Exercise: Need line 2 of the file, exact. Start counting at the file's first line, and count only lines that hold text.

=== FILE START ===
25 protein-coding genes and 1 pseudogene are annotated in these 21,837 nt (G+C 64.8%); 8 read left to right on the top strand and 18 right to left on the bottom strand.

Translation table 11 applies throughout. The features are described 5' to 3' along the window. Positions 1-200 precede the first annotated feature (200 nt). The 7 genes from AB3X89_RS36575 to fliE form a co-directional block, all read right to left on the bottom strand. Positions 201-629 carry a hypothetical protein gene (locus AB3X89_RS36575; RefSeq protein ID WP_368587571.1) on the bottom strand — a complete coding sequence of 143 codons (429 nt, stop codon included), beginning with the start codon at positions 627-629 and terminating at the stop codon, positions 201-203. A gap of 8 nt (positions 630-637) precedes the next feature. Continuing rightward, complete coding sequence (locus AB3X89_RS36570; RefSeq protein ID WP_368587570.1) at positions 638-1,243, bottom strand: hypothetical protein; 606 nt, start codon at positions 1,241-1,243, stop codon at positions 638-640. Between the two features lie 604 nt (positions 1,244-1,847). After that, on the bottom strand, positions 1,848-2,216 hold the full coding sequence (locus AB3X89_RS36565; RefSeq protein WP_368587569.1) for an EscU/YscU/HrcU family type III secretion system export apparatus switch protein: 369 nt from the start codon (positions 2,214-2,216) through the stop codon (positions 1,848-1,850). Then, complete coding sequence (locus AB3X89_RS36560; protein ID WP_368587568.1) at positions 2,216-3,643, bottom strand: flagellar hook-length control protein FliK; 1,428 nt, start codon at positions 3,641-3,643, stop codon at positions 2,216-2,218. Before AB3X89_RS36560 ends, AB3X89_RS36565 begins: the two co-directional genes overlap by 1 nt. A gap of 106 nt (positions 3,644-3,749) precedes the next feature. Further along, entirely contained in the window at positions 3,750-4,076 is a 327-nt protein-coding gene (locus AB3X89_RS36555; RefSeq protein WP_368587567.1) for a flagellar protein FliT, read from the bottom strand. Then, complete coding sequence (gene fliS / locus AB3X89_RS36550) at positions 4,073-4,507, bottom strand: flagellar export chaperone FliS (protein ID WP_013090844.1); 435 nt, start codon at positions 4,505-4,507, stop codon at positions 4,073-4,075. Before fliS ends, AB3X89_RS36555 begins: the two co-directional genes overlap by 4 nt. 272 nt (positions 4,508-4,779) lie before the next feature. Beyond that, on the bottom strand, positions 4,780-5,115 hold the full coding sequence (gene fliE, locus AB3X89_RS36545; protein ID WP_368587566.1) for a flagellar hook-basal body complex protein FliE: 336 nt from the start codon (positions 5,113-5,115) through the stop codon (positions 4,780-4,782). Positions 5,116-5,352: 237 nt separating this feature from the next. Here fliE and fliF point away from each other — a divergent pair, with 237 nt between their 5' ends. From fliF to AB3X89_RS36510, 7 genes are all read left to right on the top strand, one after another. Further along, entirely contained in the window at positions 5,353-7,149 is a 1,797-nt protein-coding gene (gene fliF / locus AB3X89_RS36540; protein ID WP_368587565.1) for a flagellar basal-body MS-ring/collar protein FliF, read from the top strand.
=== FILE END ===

Translation table 11 applies throughout. The features are described 5' to 3' along the window. Positions 1-200 precede the first annotated feature (200 nt). The 7 genes from AB3X89_RS36575 to fliE form a co-directional block, all read right to left on the bottom strand. Positions 201-629 carry a hypothetical protein gene (locus AB3X89_RS36575; RefSeq protein ID WP_368587571.1) on the bottom strand — a complete coding sequence of 143 codons (429 nt, stop codon included), beginning with the start codon at positions 627-629 and terminating at the stop codon, positions 201-203. A gap of 8 nt (positions 630-637) precedes the next feature. Continuing rightward, complete coding sequence (locus AB3X89_RS36570; RefSeq protein ID WP_368587570.1) at positions 638-1,243, bottom strand: hypothetical protein; 606 nt, start codon at positions 1,241-1,243, stop codon at positions 638-640. Between the two features lie 604 nt (positions 1,244-1,847). After that, on the bottom strand, positions 1,848-2,216 hold the full coding sequence (locus AB3X89_RS36565; RefSeq protein WP_368587569.1) for an EscU/YscU/HrcU family type III secretion system export apparatus switch protein: 369 nt from the start codon (positions 2,214-2,216) through the stop codon (positions 1,848-1,850). Then, complete coding sequence (locus AB3X89_RS36560; protein ID WP_368587568.1) at positions 2,216-3,643, bottom strand: flagellar hook-length control protein FliK; 1,428 nt, start codon at positions 3,641-3,643, stop codon at positions 2,216-2,218. Before AB3X89_RS36560 ends, AB3X89_RS36565 begins: the two co-directional genes overlap by 1 nt. A gap of 106 nt (positions 3,644-3,749) precedes the next feature. Further along, entirely contained in the window at positions 3,750-4,076 is a 327-nt protein-coding gene (locus AB3X89_RS36555; RefSeq protein WP_368587567.1) for a flagellar protein FliT, read from the bottom strand. Then, complete coding sequence (gene fliS / locus AB3X89_RS36550) at positions 4,073-4,507, bottom strand: flagellar export chaperone FliS (protein ID WP_013090844.1); 435 nt, start codon at positions 4,505-4,507, stop codon at positions 4,073-4,075. Before fliS ends, AB3X89_RS36555 begins: the two co-directional genes overlap by 4 nt. 272 nt (positions 4,508-4,779) lie before the next feature. Beyond that, on the bottom strand, positions 4,780-5,115 hold the full coding sequence (gene fliE, locus AB3X89_RS36545; protein ID WP_368587566.1) for a flagellar hook-basal body complex protein FliE: 336 nt from the start codon (positions 5,113-5,115) through the stop codon (positions 4,780-4,782). Positions 5,116-5,352: 237 nt separating this feature from the next. Here fliE and fliF point away from each other — a divergent pair, with 237 nt between their 5' ends. From fliF to AB3X89_RS36510, 7 genes are all read left to right on the top strand, one after another. Further along, entirely contained in the window at positions 5,353-7,149 is a 1,797-nt protein-coding gene (gene fliF / locus AB3X89_RS36540; protein ID WP_368587565.1) for a flagellar basal-body MS-ring/collar protein FliF, read from the top strand.